|Publication number||US2171243 A|
|Publication date||Aug 29, 1939|
|Filing date||May 14, 1937|
|Priority date||May 14, 1937|
|Publication number||US 2171243 A, US 2171243A, US-A-2171243, US2171243 A, US2171243A|
|Inventors||Mckesson Lewis J|
|Original Assignee||Rca Corp|
|Export Citation||BiBTeX, EndNote, RefMan|
|Referenced by (7), Classifications (5)|
|External Links: USPTO, USPTO Assignment, Espacenet|
Patented Aug. 29, 1939 UNITED STATES PATENT OFFICE 2,171,243 FREQUENCY CONTROL SYSTEM Lewis J. McKesson, Port Jefferson, N. Y., assignor to Radio Corporation of America, a corporation of Delaware Application May 14, 1937, Serial No. 142,612 4 Claims. (01. 171-327) This invention relates to a new and novel bility with crystal control consistent with satismethod of frequency control compensation for factory output, despite tuning and voltage controlling the frequency variations caused by changes in the circuits, an optimum air gap is electric elements. condition can be maintained at all times irrespec- An object of this invention is to provide an tive of ambient or circuit element temperature improved method of compensation for frequency changes. variations caused by temperature variations of This invention will best be described and unthe circuit elements employed for frequency derstood by referring to the accompanying drawcontrol systems, such as quartz crystals. ing, in which:
Another object of this invention is to provide Fig. l is a typical oscillator circuit using a an improved form of piezo-electric crystal holder thermostatic element of my invention for frein which the crystal element is interposed bequency compensation; tween, a first and second electrode, the frequency Fig. 2 is a plan view of my improved frequency variation caused by temperature changes being control system; and controlled by a bimetallic strip which is elec- Fig. 3 is a sectional elevation partly in section, trically connected to one of the electrodes in the section being taken on lines 3-3 of Fig. 2.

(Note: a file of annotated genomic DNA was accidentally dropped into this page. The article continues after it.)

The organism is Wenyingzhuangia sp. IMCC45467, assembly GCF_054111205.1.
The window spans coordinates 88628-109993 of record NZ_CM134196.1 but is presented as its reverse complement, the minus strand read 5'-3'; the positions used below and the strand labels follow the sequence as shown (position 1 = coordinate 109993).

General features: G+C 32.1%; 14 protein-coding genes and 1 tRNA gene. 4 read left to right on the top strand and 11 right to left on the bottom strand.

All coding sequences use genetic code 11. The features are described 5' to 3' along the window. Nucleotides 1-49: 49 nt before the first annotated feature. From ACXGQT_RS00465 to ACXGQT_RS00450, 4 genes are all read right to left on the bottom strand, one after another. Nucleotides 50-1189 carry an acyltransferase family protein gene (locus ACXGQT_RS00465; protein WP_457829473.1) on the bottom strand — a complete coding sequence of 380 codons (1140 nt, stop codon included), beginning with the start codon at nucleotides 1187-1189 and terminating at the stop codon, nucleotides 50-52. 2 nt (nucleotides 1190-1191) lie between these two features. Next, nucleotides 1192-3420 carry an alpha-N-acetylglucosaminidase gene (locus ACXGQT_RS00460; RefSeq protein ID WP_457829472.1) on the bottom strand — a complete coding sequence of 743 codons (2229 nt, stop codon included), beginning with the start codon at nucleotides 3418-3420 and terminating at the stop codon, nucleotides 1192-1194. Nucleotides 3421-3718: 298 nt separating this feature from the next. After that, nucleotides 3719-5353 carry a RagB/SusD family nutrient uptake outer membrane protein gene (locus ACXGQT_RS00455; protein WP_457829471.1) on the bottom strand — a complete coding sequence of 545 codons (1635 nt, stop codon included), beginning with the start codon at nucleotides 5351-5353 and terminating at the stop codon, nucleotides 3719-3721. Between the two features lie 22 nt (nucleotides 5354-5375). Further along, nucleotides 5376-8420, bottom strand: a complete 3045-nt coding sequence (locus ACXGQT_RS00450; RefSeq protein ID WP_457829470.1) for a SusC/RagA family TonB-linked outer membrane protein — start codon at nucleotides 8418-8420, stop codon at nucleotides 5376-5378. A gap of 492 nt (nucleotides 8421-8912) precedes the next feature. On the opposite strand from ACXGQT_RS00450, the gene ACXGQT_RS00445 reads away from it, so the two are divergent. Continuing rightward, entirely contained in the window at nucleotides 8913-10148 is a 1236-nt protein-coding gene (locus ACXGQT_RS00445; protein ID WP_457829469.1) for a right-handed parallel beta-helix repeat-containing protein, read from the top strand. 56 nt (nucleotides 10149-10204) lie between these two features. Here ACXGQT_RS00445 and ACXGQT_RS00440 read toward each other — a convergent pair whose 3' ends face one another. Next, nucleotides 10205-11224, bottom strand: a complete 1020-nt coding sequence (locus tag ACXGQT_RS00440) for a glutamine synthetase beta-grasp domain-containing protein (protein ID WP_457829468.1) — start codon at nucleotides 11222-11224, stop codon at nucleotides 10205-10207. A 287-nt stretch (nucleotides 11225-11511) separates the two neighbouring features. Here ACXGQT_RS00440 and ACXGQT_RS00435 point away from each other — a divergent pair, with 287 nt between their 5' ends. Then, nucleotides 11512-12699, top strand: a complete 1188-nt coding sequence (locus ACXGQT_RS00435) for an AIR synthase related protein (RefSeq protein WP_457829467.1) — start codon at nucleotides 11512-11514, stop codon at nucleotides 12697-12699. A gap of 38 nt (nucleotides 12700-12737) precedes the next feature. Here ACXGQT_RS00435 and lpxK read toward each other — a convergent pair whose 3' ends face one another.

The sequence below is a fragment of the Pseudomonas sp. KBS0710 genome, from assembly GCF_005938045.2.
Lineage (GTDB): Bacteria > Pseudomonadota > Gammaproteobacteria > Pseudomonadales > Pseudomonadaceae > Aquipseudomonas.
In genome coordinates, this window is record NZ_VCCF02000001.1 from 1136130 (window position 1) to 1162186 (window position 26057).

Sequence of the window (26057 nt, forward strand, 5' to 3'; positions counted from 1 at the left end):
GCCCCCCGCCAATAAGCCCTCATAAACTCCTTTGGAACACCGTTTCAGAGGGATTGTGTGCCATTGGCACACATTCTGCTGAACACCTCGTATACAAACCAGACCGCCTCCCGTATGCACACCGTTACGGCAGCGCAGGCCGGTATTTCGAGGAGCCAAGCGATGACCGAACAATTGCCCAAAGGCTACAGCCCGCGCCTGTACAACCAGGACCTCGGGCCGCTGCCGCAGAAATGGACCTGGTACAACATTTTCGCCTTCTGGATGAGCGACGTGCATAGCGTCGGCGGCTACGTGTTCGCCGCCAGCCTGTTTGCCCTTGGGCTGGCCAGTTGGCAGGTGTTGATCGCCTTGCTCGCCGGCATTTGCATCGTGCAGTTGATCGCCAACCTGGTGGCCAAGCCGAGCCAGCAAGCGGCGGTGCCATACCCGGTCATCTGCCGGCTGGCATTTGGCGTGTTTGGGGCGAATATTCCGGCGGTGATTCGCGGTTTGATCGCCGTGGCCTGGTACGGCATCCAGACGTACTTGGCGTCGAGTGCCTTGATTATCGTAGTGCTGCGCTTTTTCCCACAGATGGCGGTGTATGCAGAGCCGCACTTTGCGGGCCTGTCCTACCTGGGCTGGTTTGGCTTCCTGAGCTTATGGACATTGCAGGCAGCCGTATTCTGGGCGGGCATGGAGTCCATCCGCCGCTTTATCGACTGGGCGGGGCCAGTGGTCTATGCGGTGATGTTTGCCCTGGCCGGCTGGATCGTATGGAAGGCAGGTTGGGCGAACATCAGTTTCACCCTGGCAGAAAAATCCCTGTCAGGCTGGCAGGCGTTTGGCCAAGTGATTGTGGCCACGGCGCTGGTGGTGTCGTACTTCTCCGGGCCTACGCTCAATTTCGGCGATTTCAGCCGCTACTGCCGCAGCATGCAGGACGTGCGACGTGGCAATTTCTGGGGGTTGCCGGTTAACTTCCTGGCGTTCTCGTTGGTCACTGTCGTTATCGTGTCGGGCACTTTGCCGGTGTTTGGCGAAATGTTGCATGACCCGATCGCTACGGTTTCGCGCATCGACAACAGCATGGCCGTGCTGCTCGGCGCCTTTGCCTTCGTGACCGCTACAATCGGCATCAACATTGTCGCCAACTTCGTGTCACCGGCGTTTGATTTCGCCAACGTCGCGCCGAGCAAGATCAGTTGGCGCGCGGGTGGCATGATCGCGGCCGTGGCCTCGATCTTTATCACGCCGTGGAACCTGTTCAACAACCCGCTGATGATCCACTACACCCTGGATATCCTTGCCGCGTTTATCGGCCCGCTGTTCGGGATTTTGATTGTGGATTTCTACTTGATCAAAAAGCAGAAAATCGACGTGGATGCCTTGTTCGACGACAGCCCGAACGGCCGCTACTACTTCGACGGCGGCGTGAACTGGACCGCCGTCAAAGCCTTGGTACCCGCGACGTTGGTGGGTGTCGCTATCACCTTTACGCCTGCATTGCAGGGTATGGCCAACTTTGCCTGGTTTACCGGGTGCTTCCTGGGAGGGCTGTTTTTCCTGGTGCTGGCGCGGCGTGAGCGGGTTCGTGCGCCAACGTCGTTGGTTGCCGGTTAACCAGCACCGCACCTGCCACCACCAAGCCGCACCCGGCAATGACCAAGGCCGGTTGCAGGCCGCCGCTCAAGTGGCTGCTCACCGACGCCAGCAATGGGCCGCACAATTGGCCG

such a manner as to cause variation in capacity Referring now in detail to Fig. 1 of the drawbetween the other electrode of a frequency conmg, a quartz crystal I is shown interposed betrol system. tween metallic crystal electrodes 2 and 3, elec- A feature of this invention is that the fretrode 2 being maintained at an equivalent ground quency control system is provided with a physipotential. Mechanically supported by and elec- ;5 radio transmitters is through the use of a piezoan output condenser I3 and plate supply voltage electric element acting as a mechanical vibrating I4. The cathode I5 is bypassed with the tuned element which, because of its mechanical and circuit bya condenser I6. A variable condenser electrical properties, is able to maintain an os- I1 is provided to feed back a small amount of in accordance with the temperature. well known to the art.